Kuschnerova/Orfeo, Rangell/Dorian, Rubsam/Naxos, Schepkin/Ongaku,
Freddy Kempf is a fast-rising star of the piano repertoire
known for his outstanding virtuosity and independence of
interpretation. Any complaints about his music-making have
usually concentrated on the issue of mannerisms and characterization.
Unfortunately, these concerns rear their heads in this new
disc of two Bach keyboard partitas.
First, the good news. Kempf has "flying fingers" and
an overall technique that is very impressive; just listen
to his dynamic accounts of the Gigues from each Partita.
Also, his ornamentation is just how I like it: tasteful,
judiciously employed, and always a natural enhancement to
Bach's musical arguments. Kempf's double-dotted rhythmic
figures, such as in the D major Partita's Overture, are highly
ceremonial and possess ample rhythmic lift. He is attractively
poignant in the Sarabandes, a quality that also informs his
very slow-paced Allemande from the E minor Partita where
he makes Rosalyn Tureck sound like a speed demon in her measured
The debit side is also substantial. I mentioned earlier
Kempf's excellent rhythmic lift in the double-dotted overture,
but he generally flattens Bach's rhythms. The strongest manifestation
is in the D major's Air where Kempf squashes the rhythmic
patterns with the added disadvantage of the most feeble and
uninvolved weeping descending lines I have ever heard on
record. Another concern is that he displays a penchant for
playing in a demure and rather precious manner that is most
damaging to the D major Partita's magnificent and regal Allemande
where Kempf trades in majesty for flimsy meanderings. Other
less than sterling qualities include some spongy articulation,
weak conversation among voices and reduced bite to many phrases.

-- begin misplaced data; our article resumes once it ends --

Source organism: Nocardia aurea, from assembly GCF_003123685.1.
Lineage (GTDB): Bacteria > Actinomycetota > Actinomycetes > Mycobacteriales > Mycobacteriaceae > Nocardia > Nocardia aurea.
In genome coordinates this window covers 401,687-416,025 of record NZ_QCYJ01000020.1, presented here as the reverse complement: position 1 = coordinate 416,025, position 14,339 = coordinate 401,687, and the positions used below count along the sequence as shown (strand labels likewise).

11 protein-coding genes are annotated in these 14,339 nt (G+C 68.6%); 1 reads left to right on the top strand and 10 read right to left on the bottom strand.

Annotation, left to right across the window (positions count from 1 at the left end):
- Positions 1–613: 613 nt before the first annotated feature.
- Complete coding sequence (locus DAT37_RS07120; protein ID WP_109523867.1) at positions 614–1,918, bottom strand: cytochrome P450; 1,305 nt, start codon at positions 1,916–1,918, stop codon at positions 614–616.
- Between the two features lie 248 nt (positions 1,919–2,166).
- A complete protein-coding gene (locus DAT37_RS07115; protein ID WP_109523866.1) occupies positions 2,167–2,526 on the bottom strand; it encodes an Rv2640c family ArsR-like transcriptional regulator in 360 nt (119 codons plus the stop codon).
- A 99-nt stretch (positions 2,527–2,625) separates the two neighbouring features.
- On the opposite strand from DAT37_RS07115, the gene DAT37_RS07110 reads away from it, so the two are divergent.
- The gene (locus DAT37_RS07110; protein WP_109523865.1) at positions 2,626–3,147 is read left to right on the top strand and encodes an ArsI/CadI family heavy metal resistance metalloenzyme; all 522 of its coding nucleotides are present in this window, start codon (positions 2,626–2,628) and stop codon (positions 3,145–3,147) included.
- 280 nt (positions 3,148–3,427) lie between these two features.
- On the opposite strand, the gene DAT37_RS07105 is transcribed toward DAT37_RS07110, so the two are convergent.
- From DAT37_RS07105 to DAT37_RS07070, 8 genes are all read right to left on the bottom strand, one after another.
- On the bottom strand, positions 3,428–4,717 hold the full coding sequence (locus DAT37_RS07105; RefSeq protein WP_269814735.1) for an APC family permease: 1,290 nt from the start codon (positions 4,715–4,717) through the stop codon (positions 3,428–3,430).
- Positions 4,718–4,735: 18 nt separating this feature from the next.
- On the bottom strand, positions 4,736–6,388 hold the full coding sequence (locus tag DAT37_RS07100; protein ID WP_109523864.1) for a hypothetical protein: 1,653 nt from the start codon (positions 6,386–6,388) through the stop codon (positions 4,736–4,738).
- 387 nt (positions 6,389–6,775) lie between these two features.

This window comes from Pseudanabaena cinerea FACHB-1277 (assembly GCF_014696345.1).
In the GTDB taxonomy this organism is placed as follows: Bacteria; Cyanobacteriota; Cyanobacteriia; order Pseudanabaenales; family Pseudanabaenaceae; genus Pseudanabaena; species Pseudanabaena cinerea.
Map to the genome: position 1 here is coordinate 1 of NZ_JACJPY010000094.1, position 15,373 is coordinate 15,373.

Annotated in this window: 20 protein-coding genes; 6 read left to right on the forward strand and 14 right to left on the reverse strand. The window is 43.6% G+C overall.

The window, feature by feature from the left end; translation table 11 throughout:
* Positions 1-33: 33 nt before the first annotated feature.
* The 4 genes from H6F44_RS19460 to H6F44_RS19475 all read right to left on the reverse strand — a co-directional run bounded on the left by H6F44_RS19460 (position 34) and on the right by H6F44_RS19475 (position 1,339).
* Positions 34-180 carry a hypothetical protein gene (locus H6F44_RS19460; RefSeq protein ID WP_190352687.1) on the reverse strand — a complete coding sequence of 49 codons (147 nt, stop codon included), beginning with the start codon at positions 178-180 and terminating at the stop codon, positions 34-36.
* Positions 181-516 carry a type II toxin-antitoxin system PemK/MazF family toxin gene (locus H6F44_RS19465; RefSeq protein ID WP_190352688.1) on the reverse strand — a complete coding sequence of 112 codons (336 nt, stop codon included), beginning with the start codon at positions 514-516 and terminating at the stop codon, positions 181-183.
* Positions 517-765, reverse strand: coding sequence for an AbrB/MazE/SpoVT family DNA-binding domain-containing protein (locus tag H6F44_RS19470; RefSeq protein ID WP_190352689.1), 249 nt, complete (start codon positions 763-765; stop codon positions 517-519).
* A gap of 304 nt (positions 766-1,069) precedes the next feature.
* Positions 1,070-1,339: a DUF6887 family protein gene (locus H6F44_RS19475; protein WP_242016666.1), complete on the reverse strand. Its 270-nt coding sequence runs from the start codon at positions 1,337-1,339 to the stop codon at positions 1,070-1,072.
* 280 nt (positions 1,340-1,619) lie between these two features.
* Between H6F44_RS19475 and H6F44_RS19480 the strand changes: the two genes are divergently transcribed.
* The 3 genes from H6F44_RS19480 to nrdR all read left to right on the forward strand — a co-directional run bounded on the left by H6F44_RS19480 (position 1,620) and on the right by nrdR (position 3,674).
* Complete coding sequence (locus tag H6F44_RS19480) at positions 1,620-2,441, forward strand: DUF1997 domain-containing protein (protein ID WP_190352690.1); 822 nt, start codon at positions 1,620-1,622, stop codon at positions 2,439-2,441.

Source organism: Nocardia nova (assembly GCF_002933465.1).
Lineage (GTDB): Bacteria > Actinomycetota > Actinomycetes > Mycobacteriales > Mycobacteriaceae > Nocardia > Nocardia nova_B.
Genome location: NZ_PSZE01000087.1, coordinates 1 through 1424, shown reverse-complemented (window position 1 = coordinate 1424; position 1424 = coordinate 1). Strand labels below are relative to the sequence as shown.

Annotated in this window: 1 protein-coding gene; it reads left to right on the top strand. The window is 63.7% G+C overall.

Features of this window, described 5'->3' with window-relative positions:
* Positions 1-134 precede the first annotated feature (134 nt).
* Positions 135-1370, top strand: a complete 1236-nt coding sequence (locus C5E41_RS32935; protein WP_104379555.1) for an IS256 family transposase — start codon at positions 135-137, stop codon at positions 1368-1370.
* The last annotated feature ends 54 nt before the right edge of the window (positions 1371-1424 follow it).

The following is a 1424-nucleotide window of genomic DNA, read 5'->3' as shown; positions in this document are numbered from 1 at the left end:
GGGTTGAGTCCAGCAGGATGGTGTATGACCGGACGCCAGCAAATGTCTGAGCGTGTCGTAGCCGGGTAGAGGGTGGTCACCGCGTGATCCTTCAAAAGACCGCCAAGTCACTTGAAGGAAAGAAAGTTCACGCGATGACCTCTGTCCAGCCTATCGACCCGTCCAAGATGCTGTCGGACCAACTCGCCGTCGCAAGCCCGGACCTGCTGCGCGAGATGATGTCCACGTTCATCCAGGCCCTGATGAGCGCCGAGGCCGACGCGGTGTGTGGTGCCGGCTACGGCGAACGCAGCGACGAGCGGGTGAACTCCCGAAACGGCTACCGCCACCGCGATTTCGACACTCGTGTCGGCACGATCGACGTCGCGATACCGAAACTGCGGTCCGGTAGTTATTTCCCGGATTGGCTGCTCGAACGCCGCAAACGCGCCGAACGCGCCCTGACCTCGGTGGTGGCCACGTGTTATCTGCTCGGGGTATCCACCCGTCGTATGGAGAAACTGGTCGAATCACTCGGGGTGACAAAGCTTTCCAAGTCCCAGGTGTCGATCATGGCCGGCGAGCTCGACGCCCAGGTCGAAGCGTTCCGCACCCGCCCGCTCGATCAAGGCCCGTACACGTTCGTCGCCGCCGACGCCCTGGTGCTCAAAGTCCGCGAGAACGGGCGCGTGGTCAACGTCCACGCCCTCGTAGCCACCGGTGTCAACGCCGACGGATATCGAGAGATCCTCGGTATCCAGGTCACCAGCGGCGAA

Perhaps most problematic is a lack of significant character
to Kempf's interpretations. Each of the comparison versions
possesses abundant character. I don't consider it unreasonable
to expect a healthy amount from Kempf. But he does not strongly
portray any of Bach's most compelling musical traits: severity,
joy, rhetoric/conversation, spirituality, foreboding, remorse,
playfulness, the "Papa Bach" effect. Specifically,
Kempf can't hold a candle to Gould's precision and majesty,
Tureck's probing nature, Rubsam's unique individuality, Schepkin's
poetry or Kuschnerova's joyful declarations.
Kempf's soundstage is fine, neither diminishing nor
enhancing the impact of the performances. But the program
is not market-friendly, having only two works on the disc.
Most modern-era recordings program three Partitas for a single
disc, but Kempf elects to play the two longest of the six
Partitas, insuring no space for a third work.
In conclusion, Kempf's new Bach recording adds little
to the discography of the Partitas. My best advice is to
acquire the Gould, Tureck, and Rubsam piano sets; each is
highly individualized and stunning in its impact. Kempf's
less than sterling accounts of only two Partitas at premium
price are simply not competitive with the better versions
in the catalogues.
see also review by Paul Shoemaker